I thought about how long it had been since we had seen a natural source of water. It had been three days. Three days ago we had crossed a small creek in Long Canyon on our way to Mt. Laguna. Since then, the only water available on the trail had been brought there by humans: the faucets at Mt. Laguna, the water cache at Pioneer Mail, the Rodriguez water tank, the cache at Scissors Crossing.

Just as my thirst reached its peak, I heard a shriek from up the trail. "Water!" Sierra cried. There, next to the trail was a brown wooden sign with the word "water" carved and painted on it in bold white letters. Following the arrow down a side trail, we reached a true oasis in the desert: the Third Gate Water Cache. There, under the shade of a scrubby tree were over one hundred gallons of fresh, pure water, each one hand-carried over 13 miles to that location by generous volunteers. Reluctant to waste even one drop of that precious water brought to us by such selfless effort, we took only one pint, just enough to get us the remaining ten miles to Barrel Springs.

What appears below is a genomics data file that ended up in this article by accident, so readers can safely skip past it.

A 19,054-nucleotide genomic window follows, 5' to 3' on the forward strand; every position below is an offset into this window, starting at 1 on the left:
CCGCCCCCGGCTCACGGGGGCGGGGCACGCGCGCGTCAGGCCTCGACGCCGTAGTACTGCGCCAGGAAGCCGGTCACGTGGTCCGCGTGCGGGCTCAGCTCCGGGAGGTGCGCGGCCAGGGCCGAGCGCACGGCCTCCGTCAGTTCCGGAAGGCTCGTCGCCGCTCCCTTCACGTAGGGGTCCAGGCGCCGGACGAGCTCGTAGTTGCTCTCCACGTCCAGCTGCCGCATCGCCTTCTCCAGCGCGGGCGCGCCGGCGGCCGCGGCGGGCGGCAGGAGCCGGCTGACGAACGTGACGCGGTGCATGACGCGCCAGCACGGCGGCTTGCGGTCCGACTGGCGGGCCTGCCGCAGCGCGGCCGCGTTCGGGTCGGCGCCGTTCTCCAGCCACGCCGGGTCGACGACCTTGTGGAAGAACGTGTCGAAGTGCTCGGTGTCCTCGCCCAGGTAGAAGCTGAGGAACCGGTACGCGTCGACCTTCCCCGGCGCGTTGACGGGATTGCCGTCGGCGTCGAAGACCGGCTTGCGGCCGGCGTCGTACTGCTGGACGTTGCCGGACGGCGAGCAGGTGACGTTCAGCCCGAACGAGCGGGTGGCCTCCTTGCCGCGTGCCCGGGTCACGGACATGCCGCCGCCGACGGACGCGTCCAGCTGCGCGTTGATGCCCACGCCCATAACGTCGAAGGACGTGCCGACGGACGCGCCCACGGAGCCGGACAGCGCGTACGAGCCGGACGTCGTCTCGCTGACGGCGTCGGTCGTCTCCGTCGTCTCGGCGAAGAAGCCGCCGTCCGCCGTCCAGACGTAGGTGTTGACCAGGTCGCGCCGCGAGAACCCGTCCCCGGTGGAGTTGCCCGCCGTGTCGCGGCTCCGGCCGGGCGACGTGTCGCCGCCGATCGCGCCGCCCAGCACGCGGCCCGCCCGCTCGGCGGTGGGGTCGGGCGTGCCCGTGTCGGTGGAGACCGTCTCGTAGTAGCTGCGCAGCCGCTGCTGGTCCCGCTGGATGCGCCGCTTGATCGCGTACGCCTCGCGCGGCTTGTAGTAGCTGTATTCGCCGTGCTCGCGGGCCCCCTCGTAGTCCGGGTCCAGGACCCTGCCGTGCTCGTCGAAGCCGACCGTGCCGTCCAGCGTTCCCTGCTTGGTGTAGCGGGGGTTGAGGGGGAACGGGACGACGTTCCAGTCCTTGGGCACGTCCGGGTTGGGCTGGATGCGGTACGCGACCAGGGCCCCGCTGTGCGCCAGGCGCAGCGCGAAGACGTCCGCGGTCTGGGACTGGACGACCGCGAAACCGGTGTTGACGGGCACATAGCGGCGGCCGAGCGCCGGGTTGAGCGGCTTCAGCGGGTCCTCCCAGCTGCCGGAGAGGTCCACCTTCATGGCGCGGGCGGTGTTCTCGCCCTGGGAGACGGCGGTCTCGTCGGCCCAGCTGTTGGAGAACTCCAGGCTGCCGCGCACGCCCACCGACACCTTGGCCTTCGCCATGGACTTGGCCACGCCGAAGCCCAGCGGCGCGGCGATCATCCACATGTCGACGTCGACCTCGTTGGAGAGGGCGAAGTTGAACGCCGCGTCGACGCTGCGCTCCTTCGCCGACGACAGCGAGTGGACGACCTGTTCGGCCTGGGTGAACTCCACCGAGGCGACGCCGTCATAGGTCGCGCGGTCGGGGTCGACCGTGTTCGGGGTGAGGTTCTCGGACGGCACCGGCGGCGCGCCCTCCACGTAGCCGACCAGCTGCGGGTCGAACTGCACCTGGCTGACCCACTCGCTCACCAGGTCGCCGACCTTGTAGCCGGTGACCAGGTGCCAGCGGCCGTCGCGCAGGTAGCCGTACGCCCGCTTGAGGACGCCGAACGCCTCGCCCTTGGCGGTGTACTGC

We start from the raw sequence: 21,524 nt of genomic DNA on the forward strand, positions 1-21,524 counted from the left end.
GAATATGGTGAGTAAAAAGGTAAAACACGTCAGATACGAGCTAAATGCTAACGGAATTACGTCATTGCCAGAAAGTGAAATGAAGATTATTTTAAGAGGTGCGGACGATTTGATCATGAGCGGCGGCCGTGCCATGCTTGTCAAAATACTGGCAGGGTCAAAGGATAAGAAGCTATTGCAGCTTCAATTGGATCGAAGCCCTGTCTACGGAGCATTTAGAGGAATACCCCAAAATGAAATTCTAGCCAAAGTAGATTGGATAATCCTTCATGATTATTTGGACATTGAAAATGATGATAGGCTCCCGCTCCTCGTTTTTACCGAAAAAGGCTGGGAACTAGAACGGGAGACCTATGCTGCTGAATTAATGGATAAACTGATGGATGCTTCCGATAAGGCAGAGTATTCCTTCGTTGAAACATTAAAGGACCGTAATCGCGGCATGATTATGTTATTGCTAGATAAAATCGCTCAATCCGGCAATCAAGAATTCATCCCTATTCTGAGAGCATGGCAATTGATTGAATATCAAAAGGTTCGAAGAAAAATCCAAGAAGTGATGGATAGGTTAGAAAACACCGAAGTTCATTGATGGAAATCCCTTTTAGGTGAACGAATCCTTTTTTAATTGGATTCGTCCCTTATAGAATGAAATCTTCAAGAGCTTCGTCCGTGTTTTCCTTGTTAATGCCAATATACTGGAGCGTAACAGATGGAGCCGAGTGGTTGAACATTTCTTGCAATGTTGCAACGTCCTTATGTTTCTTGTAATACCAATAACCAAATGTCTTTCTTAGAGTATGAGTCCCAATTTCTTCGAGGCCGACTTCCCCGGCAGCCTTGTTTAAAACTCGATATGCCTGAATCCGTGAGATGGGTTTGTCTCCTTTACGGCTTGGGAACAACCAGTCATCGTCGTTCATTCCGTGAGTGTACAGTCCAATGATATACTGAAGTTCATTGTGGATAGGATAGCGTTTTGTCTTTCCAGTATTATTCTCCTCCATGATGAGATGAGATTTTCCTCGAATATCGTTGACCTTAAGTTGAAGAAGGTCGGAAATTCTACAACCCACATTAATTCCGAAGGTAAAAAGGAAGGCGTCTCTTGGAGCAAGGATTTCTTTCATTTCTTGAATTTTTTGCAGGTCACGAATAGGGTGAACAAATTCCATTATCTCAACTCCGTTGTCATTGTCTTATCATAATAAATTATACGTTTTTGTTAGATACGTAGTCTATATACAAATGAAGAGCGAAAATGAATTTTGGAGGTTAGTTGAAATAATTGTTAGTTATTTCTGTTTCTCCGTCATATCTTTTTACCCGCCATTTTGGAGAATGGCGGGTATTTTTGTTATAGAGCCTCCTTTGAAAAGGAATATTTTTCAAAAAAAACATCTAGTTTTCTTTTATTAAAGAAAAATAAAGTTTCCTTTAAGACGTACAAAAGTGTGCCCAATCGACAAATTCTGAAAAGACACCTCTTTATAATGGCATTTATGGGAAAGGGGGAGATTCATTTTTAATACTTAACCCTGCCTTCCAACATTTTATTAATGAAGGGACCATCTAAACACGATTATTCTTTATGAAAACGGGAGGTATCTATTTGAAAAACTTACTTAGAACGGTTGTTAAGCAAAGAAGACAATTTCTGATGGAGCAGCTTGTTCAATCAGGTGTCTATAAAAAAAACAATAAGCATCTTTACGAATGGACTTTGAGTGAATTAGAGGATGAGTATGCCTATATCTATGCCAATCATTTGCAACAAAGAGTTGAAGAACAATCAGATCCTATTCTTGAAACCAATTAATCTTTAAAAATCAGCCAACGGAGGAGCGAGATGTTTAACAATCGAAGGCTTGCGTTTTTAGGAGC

All too quickly, the hot afternoon sun dropped lower in the sky, and we watched the sun set behind the mountains. We continued hiking by twilight, and then by headlamp. The evening sounds seemed magnified by the darkness: the hoot of an owl, the rustling of the grass, the howls and yips of the coyotes. From time to time an eye reflected back at me from up the trail. Each time I approached, a small burrowing owl flew off into the night, with heavy flapping of its tiny wings.

It was late when we finally reached Barrel Springs, the end of a 24 mile day, now 101 miles from the border, where our journey began.

Thursday, April 26, 2012

Day 5: Rodriguez Water Tank to Scissors Crossing